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336828Don’t You Dare Read This, Mrs. Dunphrey by Margaret Peterson Haddix

I read The Simon Pulse [Mass Market] Edition, 2004. First published 1996.

small slim hardcover, 125 pages. Teen Fiction.

“Things are so bad, I feel like I’m going to explode if I don’t do something…”

Everyone has to keep a journal in Mrs. Dunphrey’s English class, but the teacher has promised she won’t read any entry marked “Do not read this.” It’s the kind of assignment Tish Bonner, one of the girls with big hair who sit in the back row, usually wouldn’t take very seriously. But right now, Tish desperately needs someone to talk to, even if it’s only a notebook she doesn’t dare let anyone read.

As Tish’s life spins out of control, the entries in her journal become more and more private…and dangerous. Is she risking everything that matters to her by putting the truth on paper? And is she risking more by keeping silent? ~jacket copy

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Natalya picked Don’t You Dare Read This, Mrs. Dunphrey for her Banned Books Week read. (It is a small book so naturally I picked it up as well.)  The American Booksellers Foundation for Free Expression (abffe) hosts a page, “The Stories Behind Some Past Book Bans and Challenges,” upon which they share this about Don’t You Dare Read This, Mrs. Dunphrey:

The Galt Joint Union Elementary School board in California decided to ban this novel that explores the life of a troubled teen after a parent complained of its risqué themes and language. It was removed from classrooms and can only be checked out of the library with parental permission.

Risqué. adjective.
slightly indecent or liable to shock, especially by being sexually suggestive.
(Oxford English Dictionary)

abffe provides this link to this kidSPEAK! article about the Galt ban. Much of the argument towards the banning of the novel is age-appropriateness : The Young Adult Novel was an assigned read in a 7th grade English class.  “Superintendent Jeffrey Jennings said he did not feel the book was appropriate for seventh-graders.”We should be able to have some discretion as to what our kids have to read,” he said.”

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The format of the novel is an exciting one. I rarely care for the diary trope but Haddix is brilliant; naturally she is a marvelous choice for the classroom where such varied forms of creative writing are shared. The appeal, besides it being a short (manageable) read? Was it all those headings that read “don’t read this,” that insists that you must? Or is it that Tish is quite compelling. The developing characters finding depth and breadth in the course of the novel via an Haddix/Tish’s strength of voice. The setting is created with a deft hand, the entries not hinting at the least contrivance. I think much of the success is that Haddix doesn’t have Tish replicating long conversations or improbable scenery or waxing poetic. Don’t You Dare Read This, Mrs. Dunphrey holds a focus without overdoing it and without oversimplifying.

November 18

DON’T read this, Mrs. Dunphrey.

So you’d appreciate the chance to get to read one of my entries, Mrs. Dunphrey? Oh gerat, wonderful. I’m sure they’d make you very happy. Oh, isn’t this precious, you could say, how well Tish writes about her parents’ fights. “Tish,” you’d ask, “would you mind if The Lodestar reprinted that wonderful description of you and your brother cowering in his room while your father throws flowerpots at your mother? It’s so exquisitely done.

[…]

Mrs. Dunphrey, I don’t really dislike you. I’ts just, your problem is that you’re too innocent. You’re even worse than Matt. You look out at us in the classroom and you think we’re all there ready and eager to learn about literature and grammar. I don’t know, maybe we would be, if we weren’t too busy thinking about our real lives. It’s not just me, either. I’m not the only one whose parents fight all the time. There are other kids who can’t think about Julius Caesar because they’re worrying about their parents being out of work. Or they’re afraid they’re pregnant. Or they’re on drugs. (45)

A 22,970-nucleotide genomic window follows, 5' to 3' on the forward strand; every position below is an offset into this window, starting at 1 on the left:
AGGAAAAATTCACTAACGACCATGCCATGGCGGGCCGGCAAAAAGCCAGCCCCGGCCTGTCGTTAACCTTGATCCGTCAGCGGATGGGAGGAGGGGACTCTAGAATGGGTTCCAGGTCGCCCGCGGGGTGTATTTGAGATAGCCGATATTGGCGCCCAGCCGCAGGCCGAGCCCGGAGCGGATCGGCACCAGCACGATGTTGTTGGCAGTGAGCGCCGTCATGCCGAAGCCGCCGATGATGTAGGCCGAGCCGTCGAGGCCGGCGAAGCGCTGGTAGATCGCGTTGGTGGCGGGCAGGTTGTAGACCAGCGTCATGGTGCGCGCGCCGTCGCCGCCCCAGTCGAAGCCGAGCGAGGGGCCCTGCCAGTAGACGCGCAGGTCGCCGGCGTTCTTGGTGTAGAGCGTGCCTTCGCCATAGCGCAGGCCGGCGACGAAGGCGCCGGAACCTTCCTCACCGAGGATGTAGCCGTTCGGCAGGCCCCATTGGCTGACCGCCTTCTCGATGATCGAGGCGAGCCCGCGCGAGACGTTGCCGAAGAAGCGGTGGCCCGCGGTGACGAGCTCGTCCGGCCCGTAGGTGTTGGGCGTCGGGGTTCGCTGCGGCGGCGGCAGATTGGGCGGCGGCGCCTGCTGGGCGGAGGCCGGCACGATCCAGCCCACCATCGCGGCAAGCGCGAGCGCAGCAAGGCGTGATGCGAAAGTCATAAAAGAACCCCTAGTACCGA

I adore the fact that Margaret Peterson Haddix’s novel told in entries by a girl who doesn’t want them read by her teacher is a book people do not want their children to read. The entries are dangerous, increasingly so. At first Tish is embarrassed by her situation. She feels isolated, passed over. She’s driven to write about it. But continuing to share begins to involve greater risks if Mrs. Dunphrey were to dare read the journal entries. What happens to Tish Bonner and her younger brother is indecent; it should be shocking. But not in the sense we should look away. Rather, Tish’s story is one we should be staring at straight in the face. “Is she risking everything that matters to her by putting the truth on paper? And is she risking more by keeping silent?” What is at risk by keeping silent? A question a concerned 7th grade teacher (among others) is bound to ask. A question 7th graders (among others) should be thinking about.

January 27

DON’T read this, Mrs. Dunphrey.

Yes, ma’am, I will try to begin writing so “wonderfully extensively” again. I’m so sorry I lost my journal-keeping commitment for a while there. I should have remembered that that was supposed to be the most important thing in my life.

Do you know how dumb this is? What good is this journal, anyway? It’s not like I’m ever going to be a writer or anything. And it’s not like anybody would ever care about my life, that they’d ever read this (or that I’d ever let anyone read this.) If any adult really cared about me, my life would be totally different, let me tell you. That’s why I’m trying so hard to make things better for Matt. Not that I’m doing too great a job at it.

But about school–it’s just silly, the stupid little assignments all you teachers make up. And then Mrs. Rachethead takes five points off anything if we forget to tear off the scraggly edges of our paper where ti comes out of wire notebooks. And Mr. Tremont won’t accept our homework unless we’ve got out name, the date, the class, and the page numbers, in that order, in the upper right-hand corner of every page. Do you all make up these rules just to amuse yourselves? Just to jerk our chains? (67)